AP Photo/Mark J. Terrill
The shooting at the Borderline Bar & Grill left 12 people dead. It also exposed the absolute folly of thinking that tough gun control measures would prevent mass shootings.
California boasts some of the toughest gun control measures in the nation, including red flag laws, magazine capacity limits, limiting the models of guns available, “assault weapon” bans, the works. None of which stopped a maniac from walking into a bar and opening fire. None at all.
Not to be deterred by its complete failure, California lawmakers want to enact more anti-gun laws to appear as if they’re doing something to combat gun violence.
In the wake of the Borderline shooting in Thousand Oaks, state and local officials have looked to legislative changes to find a way to better protect the community.
Officials say they don’t know if any would have prevented the Nov. 7, 2018, shooting that left 12 people dead. But they hope it could stop another from happening.
“Many of us in the community feel that this tragedy really is driving us to try to do something to prevent this in the future,” said Assemblywoman Jacqui Irwin, D-Thousand Oaks.
She has proposed a series of bills related to gun violence prevention. Among them, two specifically focus on gun violence restraining orders, which were first allowed in the state in 2016.
Relatively few were issued in the first couple years of the law, though numbers rose in 2018.
“It’s basically looking at what the tools are that law enforcement has already and how they could be better utilized or more utilized to remove guns from people who should not have them,” Irwin said.
Here’s the problem. You see, the gunman in the Borderline shooting was known to have mental health problems. Law enforcement had been called about his irrational behavior before, yet the police didn’t ask for a gun violence restraining order. Why?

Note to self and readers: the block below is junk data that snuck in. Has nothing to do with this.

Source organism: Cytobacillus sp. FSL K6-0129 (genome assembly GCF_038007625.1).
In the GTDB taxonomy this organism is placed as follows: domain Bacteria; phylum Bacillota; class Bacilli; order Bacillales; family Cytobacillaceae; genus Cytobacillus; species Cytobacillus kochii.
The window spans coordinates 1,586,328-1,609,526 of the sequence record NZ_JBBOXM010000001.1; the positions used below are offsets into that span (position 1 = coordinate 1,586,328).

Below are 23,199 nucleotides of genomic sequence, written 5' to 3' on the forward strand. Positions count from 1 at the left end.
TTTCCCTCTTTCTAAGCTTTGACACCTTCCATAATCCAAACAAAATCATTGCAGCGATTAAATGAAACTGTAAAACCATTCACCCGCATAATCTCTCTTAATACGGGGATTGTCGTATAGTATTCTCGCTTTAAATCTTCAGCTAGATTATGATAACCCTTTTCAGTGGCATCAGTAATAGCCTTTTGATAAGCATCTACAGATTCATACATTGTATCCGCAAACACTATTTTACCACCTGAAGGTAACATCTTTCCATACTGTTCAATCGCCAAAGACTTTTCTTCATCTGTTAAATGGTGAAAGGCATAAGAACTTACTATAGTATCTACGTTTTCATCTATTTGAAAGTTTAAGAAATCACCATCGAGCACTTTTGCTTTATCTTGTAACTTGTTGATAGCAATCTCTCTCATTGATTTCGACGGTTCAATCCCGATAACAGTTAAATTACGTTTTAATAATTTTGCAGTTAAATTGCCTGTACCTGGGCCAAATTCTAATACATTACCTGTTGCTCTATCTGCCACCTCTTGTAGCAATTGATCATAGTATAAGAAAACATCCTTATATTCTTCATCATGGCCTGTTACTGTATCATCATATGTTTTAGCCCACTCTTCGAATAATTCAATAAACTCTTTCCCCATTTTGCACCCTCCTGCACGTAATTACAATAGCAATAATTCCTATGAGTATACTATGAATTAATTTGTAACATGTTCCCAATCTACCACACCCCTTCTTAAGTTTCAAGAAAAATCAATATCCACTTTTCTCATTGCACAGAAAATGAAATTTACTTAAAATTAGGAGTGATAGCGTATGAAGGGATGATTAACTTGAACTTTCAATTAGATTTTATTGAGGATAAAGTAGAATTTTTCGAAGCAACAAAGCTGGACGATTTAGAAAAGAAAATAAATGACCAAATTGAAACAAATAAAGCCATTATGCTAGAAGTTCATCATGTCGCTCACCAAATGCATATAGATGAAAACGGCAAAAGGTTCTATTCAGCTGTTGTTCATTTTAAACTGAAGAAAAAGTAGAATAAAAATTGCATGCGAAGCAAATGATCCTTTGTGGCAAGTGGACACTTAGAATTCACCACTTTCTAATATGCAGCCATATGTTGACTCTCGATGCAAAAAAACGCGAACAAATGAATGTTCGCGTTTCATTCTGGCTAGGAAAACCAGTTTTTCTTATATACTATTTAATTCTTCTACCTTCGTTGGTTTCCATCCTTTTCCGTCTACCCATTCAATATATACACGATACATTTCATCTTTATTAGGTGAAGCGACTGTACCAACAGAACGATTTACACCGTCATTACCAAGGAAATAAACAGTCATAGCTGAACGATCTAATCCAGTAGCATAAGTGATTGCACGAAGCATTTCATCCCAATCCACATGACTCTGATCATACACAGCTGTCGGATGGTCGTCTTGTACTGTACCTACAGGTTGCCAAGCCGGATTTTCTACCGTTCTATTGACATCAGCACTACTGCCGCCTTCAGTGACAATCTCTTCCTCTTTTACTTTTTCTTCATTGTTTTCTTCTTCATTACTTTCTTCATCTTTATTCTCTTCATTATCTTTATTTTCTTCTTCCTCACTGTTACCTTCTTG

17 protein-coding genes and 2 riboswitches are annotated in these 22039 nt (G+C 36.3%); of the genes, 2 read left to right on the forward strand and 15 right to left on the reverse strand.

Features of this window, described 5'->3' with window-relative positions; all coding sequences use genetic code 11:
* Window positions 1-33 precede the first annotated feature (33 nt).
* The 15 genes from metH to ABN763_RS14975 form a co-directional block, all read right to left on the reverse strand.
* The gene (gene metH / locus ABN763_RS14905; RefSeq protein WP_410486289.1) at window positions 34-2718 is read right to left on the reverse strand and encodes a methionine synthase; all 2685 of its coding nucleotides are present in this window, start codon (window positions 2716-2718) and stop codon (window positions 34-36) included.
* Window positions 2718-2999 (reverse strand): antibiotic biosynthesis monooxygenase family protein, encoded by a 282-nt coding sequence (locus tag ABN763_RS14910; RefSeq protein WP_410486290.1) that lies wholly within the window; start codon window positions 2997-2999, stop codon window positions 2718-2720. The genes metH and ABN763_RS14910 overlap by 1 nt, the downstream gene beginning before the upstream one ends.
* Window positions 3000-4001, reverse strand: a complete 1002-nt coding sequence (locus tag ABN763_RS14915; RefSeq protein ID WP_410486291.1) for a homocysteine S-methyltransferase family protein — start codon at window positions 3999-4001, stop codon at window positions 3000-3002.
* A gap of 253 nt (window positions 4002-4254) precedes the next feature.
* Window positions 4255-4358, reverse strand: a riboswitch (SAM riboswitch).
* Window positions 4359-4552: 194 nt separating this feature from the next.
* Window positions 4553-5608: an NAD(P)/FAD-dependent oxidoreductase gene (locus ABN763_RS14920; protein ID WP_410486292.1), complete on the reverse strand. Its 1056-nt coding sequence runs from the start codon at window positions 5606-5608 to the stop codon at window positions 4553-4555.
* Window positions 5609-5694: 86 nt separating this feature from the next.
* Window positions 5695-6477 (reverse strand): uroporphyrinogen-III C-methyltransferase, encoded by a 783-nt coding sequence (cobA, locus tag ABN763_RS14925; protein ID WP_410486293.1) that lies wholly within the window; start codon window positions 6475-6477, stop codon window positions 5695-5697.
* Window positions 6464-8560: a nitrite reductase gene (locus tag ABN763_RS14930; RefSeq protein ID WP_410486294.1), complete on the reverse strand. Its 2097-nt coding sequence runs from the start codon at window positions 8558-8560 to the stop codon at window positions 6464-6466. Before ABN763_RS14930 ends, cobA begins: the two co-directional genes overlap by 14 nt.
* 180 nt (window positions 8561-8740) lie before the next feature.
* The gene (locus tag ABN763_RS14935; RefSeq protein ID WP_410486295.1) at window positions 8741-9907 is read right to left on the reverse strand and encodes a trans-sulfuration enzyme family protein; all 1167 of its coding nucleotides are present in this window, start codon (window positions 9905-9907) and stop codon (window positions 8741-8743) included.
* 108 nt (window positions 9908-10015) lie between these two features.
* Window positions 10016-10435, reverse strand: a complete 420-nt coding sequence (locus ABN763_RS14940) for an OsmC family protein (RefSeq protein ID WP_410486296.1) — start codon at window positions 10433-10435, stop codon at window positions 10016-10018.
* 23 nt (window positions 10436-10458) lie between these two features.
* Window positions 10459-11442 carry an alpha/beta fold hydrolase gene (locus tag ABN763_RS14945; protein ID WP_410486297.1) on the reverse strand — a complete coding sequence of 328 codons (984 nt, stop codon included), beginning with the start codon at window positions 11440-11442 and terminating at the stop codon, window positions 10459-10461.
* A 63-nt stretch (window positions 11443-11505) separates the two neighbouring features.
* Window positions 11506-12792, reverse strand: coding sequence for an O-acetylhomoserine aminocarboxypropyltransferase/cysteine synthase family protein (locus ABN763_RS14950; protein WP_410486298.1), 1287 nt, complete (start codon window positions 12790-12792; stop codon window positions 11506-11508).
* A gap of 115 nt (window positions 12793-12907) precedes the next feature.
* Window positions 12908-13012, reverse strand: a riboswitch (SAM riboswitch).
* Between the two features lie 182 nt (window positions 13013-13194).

The Ventura County Sheriff’s Office also did not seek a gun violence restraining order at the time and said one wasn’t warranted.
“In this case, there was nothing to support it, no mention of a gun, he had not threatened any violence toward anybody,” Sheriff Bill Ayub said in a recent interview with The Star.
That’s the problem with the red flag laws, unfortunately.
You see, we have the benefit of hindsight. We can look at the landscape and ask, “How did they not see this coming?” I know I engaged in plenty of that after Parkland.
However, police at the time have to deal with what they know and see right then. While law enforcement can account for history, they can’t be expected to prognosticate. They’re cops, not clairvoyants.
Even family members are going to miss the actual threats. They may know a loved one is disturbed, but few look at their flesh and blood and think, “Yeah, I think he’s a mass murderer in the making.” They’re not necessarily going to identify threats.
None of that seems to be a deterrent to California lawmakers, though.
They’re looking at this as they look at most things, evidence of too few laws. It’s not. It’ll never be, and that’s what they understand. This is a people problem, not a legislative issue. Some people are so broken that they’ll do anything they can to slaughter the innocent. They’re so filled with rage and hate that all they want to do is watch the carnage their own hands can create.
You won’t stop them. Somehow prohibit them from getting guns, and they’ll figure something else out. The Newtown killer was denied a rifle when he tried to buy one, so he murdered his mother to steal hers. In Toronto, a man was so enraged at the world he thought had slighted him that he murdered ten people with a van.
How are laws supposed to combat this?
It doesn’t matter. California lawmakers are going to push for still more legislation. That way, they can pat themselves on the back for doing something without having to figure out anything useful.